The largest creditor of Axium International Inc. sued the company’s former principal owners on Tuesday, alleging massive fraud and theft a week after the Hollywood payroll service provider filed for liquidation bankruptcy.
In a lawsuit filed in federal court in Los Angeles, investment firm GoldenTree Asset Management said Axium’s former principals, John Visconti and Ron Garber, treated the company “as their own personal piggy bank to finance their extravagant lifestyles.”
Visconti and Garber, according to the suit, used Axium funds to lease private jets and ultra-luxury cars, including Rolls-Royces and Aston Martins, for personal use; paid for personal gifts and vacations using corporate credit cards; made personal political contributions with Axium money; maintained secret bank accounts; and spent the money “without any apparent business purpose.”
GoldenTree said it extended $130 million in financing from 2004 to 2007. Last week, GoldenTree swept $22 million from company accounts that had secured the loan on which Axium defaulted, said Howard Ehrenberg, the court-appointed bankruptcy trustee who oversees Axium’s finances.
New York-based GoldenTree said it was unable to determine the precise amount of monetary damages but believed them to top $87.5 million.
The suit also names Visconti’s and Garber’s ex-wives, Maha Visconti and Susan Cruz, alleging that they benefited “directly and indirectly,” including access to luxury cars paid for by Axium funds.
GoldenTree declined to comment Tuesday.
Visconti and Garber, through a spokesman, also declined to comment. On Monday, before the suit was filed, they issued a joint statement denouncing “false claims” made about them and pledging to “take steps to make sure that the facts regarding this situation will come out.”
“First of all, we are not responsible for ‘pulling the plug’ on the company,” they said. “We have always had our employees’ best interests at heart and we know they are hurting. However, this situation was totally beyond our control.”
Axium closed its offices in Los Angeles, Burbank, New York, London, Toronto and Vancouver, Canada, on Jan. 7. An e-mail from an Axium executive in New York that day told stunned employees to leave and not come back.
Fallout from the company’s abrupt closing stung entertainment industry workers suddenly holding worthless paychecks, production companies with thousands of dollars frozen in payroll accounts, and about 400 Axium employees who were fired.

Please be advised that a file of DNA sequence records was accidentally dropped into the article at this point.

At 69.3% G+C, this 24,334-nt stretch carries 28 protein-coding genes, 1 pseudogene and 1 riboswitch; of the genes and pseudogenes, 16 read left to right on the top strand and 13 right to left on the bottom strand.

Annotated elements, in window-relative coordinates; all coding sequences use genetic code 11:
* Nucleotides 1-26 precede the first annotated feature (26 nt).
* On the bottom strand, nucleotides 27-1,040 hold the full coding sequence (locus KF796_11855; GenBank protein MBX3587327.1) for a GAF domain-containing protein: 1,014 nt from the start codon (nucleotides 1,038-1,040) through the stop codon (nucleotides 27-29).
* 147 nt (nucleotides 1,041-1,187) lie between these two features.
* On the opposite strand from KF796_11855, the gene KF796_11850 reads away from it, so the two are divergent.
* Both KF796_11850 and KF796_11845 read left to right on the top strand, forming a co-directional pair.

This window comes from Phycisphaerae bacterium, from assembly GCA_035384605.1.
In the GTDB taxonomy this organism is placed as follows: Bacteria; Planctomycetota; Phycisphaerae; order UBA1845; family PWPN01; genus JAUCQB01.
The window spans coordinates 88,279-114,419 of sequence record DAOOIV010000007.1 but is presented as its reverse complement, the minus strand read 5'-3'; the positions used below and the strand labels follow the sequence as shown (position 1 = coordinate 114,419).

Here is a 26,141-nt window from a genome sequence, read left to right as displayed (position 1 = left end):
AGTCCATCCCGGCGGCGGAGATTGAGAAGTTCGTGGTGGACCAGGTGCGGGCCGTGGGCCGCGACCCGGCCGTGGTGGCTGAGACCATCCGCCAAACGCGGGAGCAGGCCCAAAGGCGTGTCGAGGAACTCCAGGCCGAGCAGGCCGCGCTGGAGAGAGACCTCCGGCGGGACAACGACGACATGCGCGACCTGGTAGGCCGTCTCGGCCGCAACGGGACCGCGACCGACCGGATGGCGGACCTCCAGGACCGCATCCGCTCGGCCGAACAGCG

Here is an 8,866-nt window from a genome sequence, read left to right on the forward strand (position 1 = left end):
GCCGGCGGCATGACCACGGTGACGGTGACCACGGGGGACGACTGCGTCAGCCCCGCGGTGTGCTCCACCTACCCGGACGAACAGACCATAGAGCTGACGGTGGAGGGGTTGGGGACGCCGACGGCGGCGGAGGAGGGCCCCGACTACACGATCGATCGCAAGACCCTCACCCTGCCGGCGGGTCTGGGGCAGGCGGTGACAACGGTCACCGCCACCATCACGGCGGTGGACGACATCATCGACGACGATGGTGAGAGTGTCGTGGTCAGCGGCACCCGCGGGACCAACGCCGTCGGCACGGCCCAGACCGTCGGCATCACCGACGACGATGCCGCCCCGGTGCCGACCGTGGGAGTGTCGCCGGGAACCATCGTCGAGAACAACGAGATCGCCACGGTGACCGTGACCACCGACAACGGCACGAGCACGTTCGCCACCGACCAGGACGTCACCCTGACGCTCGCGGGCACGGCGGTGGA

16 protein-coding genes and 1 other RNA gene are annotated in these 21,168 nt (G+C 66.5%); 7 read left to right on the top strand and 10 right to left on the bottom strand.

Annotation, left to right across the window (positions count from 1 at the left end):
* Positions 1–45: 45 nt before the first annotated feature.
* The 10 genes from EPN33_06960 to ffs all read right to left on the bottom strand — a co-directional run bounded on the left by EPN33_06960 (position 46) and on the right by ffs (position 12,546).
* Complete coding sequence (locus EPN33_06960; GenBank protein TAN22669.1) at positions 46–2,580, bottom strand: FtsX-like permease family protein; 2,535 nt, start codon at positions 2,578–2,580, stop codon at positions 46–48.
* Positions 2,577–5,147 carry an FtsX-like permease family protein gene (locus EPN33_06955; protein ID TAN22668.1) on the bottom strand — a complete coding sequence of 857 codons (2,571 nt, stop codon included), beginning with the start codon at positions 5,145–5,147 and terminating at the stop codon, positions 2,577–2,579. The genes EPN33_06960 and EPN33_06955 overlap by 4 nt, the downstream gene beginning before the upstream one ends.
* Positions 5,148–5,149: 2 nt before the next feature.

On Monday, about 25 former Axium workers gathered outside the company’s Burbank office to air their frustrations. They said they had not received their last paychecks, severance pay or vacation cash-outs. Many said they lived paycheck to paycheck, so losing their jobs left them scraping to pay mortgages and make car payments.
“I took out a chunk of money yesterday because I have overdraft protection, and that’s what I’m living off,” said Miescha Montoya, a former payroll coordinator from Lancaster, as colleagues consoled each other nearby. “Once that’s gone, there’s nothing else.”
Also on Tuesday, Ehrenberg, the bankruptcy trustee, said he had identified potential buyers for the assets of Axium and one of its subsidiary companies: Ensemble Chimes Global, or ECG, a provider of contract workers and other personnel services.
ECG’s assets will be auctioned in U.S. Bankruptcy Court in Los Angeles on Jan. 23, Ehrenberg said. The opening bid for the company is $7.5 million. Last year, Axium paid $80 million in cash to acquire Chimes Inc., which was combined with another Axium subsidiary to form ECG.
Axium’s assets are expected to be auctioned the next week but no sale date has been set, Ehrenberg said. The opening bid for the company is likely to be about $2.5 million, he said.
The opening bidder for ECG’s assets is Barry Olson, former president of Chimes, Ehrenberg said. He declined to disclose the potential opening bidder for Axium’s assets.
After the assets are sold, it’s likely that most of the companies’ former employees will be rehired, Ehrenberg said.
“Hopefully the buyers will be able to stop the bleeding of customers and be able to maintain and recapture business that may have been lost,” he said. “It’s only been one week since the company shut down, so hopefully it hasn’t been irreparable.”